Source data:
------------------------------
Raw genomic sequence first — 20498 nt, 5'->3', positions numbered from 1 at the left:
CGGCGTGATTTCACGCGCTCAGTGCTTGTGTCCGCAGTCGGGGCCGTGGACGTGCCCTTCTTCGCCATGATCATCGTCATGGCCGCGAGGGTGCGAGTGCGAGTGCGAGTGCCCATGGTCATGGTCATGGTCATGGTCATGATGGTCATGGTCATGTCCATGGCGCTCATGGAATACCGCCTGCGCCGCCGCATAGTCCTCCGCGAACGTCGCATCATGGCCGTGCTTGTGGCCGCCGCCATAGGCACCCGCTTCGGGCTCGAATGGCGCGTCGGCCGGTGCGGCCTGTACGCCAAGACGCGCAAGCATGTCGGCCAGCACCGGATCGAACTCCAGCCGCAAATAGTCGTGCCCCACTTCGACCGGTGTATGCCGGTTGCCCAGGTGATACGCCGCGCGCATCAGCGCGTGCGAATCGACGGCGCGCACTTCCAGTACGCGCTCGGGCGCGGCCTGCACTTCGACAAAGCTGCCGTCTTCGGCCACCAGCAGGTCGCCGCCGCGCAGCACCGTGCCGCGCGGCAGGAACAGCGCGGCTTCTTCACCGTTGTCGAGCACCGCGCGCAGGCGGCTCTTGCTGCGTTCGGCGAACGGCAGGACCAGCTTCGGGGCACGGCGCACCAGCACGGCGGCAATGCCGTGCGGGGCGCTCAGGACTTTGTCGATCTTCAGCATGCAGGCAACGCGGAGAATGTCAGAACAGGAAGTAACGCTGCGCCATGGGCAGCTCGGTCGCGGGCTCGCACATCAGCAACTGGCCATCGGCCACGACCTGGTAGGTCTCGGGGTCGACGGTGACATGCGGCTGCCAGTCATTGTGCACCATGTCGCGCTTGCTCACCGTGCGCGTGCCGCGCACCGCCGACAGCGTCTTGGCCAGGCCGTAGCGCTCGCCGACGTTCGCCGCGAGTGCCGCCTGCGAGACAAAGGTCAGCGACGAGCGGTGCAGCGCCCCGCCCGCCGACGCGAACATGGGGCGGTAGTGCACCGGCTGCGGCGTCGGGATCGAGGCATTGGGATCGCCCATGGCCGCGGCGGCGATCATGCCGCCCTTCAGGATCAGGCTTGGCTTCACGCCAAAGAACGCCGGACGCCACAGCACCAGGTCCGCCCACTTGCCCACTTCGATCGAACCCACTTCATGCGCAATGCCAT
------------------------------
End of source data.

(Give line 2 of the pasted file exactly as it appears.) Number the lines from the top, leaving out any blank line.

CGGCGTGATTTCACGCGCTCAGTGCTTGTGTCCGCAGTCGGGGCCGTGGACGTGCCCTTCTTCGCCATGATCATCGTCATGGCCGCGAGGGTGCGAGTGCGAGTGCGAGTGCCCATGGTCATGGTCATGGTCATGGTCATGATGGTCATGGTCATGTCCATGGCGCTCATGGAATACCGCCTGCGCCGCCGCATAGTCCTCCGCGAACGTCGCATCATGGCCGTGCTTGTGGCCGCCGCCATAGGCACCCGCTTCGGGCTCGAATGGCGCGTCGGCCGGTGCGGCCTGTACGCCAAGACGCGCAAGCATGTCGGCCAGCACCGGATCGAACTCCAGCCGCAAATAGTCGTGCCCCACTTCGACCGGTGTATGCCGGTTGCCCAGGTGATACGCCGCGCGCATCAGCGCGTGCGAATCGACGGCGCGCACTTCCAGTACGCGCTCGGGCGCGGCCTGCACTTCGACAAAGCTGCCGTCTTCGGCCACCAGCAGGTCGCCGCCGCGCAGCACCGTGCCGCGCGGCAGGAACAGCGCGGCTTCTTCACCGTTGTCGAGCACCGCGCGCAGGCGGCTCTTGCTGCGTTCGGCGAACGGCAGGACCAGCTTCGGGGCACGGCGCACCAGCACGGCGGCAATGCCGTGCGGGGCGCTCAGGACTTTGTCGATCTTCAGCATGCAGGCAACGCGGAGAATGTCAGAACAGGAAGTAACGCTGCGCCATGGGCAGCTCGGTCGCGGGCTCGCACATCAGCAACTGGCCATCGGCCACGACCTGGTAGGTCTCGGGGTCGACGGTGACATGCGGCTGCCAGTCATTGTGCACCATGTCGCGCTTGCTCACCGTGCGCGTGCCGCGCACCGCCGACAGCGTCTTGGCCAGGCCGTAGCGCTCGCCGACGTTCGCCGCGAGTGCCGCCTGCGAGACAAAGGTCAGCGACGAGCGGTGCAGCGCCCCGCCCGCCGACGCGAACATGGGGCGGTAGTGCACCGGCTGCGGCGTCGGGATCGAGGCATTGGGATCGCCCATGGCCGCGGCGGCGATCATGCCGCCCTTCAGGATCAGGCTTGGCTTCACGCCAAAGAACGCCGGACGCCACAGCACCAGGTCCGCCCACTTGCCCACTTCGATCGAACCCACTTCATGCGCAATGCCAT